Pre-Exposure Prophylaxis (PrEP)

What is PrEP?

PrEP stands for pre-exposure prophylaxis. The word “prophylaxis” means to prevent or control the spread of an infection or disease.

PrEP can help prevent you from getting HIV if you are exposed to the virus. 

When taken every day, PrEP can provide a high level of protection against HIV, but, only condoms protect against other STDs like syphilis and gonorrhea

Oral PrEP is most effective when taken consistently each day. CDC reports that studies on PrEP effectiveness have shown that consistent use of PrEP reduces the risk of getting HIV from sex by about 99% and from injection drug use by at least 74%.

People who use PrEP should take the medicine every day and return to the health care provider every 3 months for follow-up and prescription refills.

Should I consider taking PrEP?

PrEP is used by people who are HIV negative and at high risk of being exposed to HIV through sex or injection drug use. If you have HIV, PrEP medicine is not for you.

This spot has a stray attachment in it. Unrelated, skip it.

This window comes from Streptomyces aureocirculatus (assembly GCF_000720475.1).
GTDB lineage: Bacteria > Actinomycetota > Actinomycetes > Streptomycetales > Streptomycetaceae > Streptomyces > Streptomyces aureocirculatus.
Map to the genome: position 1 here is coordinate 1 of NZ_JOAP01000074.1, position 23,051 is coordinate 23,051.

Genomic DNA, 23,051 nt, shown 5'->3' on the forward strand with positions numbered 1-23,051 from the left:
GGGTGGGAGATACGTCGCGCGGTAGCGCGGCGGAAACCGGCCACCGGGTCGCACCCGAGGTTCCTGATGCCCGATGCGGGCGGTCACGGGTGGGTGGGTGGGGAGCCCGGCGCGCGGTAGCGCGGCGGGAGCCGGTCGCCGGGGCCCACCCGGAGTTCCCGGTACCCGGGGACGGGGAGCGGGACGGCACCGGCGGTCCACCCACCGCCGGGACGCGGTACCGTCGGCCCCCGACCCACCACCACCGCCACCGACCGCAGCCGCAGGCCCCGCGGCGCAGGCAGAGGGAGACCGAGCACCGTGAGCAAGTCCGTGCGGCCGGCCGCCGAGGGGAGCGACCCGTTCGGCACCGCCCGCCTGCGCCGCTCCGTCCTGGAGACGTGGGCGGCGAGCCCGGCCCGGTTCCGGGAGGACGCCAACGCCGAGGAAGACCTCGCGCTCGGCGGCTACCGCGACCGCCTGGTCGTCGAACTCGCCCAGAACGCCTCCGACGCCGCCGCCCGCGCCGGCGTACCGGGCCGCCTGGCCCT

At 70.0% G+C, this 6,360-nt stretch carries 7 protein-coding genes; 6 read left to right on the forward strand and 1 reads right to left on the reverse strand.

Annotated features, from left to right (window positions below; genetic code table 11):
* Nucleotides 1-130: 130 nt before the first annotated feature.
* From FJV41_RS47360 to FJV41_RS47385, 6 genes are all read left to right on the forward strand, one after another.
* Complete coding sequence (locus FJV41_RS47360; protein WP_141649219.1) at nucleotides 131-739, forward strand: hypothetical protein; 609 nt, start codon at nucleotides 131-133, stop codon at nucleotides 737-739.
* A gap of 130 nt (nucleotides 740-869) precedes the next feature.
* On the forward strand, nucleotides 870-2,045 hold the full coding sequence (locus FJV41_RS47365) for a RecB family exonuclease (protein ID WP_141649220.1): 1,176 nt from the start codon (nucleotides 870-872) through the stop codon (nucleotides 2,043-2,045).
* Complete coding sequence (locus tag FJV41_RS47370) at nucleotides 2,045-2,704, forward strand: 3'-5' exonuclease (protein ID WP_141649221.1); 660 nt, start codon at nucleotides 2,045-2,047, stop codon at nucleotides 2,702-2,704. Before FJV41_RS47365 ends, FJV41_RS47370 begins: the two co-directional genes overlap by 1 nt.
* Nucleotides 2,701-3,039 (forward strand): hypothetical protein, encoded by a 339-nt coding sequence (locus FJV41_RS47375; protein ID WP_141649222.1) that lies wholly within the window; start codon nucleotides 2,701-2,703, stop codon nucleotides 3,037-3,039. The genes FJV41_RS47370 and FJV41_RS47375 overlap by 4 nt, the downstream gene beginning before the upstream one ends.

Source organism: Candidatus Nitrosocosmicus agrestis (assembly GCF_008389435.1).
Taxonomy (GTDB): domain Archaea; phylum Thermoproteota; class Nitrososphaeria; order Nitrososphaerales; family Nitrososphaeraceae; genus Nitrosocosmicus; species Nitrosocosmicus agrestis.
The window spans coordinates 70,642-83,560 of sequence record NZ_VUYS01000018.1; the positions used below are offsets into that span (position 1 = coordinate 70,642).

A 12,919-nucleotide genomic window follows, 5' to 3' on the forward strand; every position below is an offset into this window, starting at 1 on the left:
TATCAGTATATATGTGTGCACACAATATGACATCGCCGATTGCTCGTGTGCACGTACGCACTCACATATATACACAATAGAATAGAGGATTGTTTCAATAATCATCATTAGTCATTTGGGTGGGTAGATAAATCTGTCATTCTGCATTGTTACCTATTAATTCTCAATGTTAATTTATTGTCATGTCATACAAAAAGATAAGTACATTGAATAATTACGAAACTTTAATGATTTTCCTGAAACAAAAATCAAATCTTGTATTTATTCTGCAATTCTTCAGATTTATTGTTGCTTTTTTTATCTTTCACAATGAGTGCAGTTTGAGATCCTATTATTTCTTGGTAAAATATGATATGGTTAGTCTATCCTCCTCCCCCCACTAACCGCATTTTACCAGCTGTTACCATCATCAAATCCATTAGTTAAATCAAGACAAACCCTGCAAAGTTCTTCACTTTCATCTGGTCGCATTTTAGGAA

Specifically, the Centers for Disease Control and Prevention (CDC) recommends that you should consider PrEP if you are HIV negative, have had anal or vaginal sex in the past 6 months, and:

PrEP is also recommended if you inject drugs and you:

  • have an injection partner with HIV, or
  • share needles, syringes, or other equipment to inject drugs.

PrEP should also be considered for people without HIV who have been prescribed non-occupational post-exposure prophylaxis (nPEP) and:

  • report continued risk behavior, or
  • have used multiple courses of PEP.

This fact sheet is based on information from the following sources from CDC: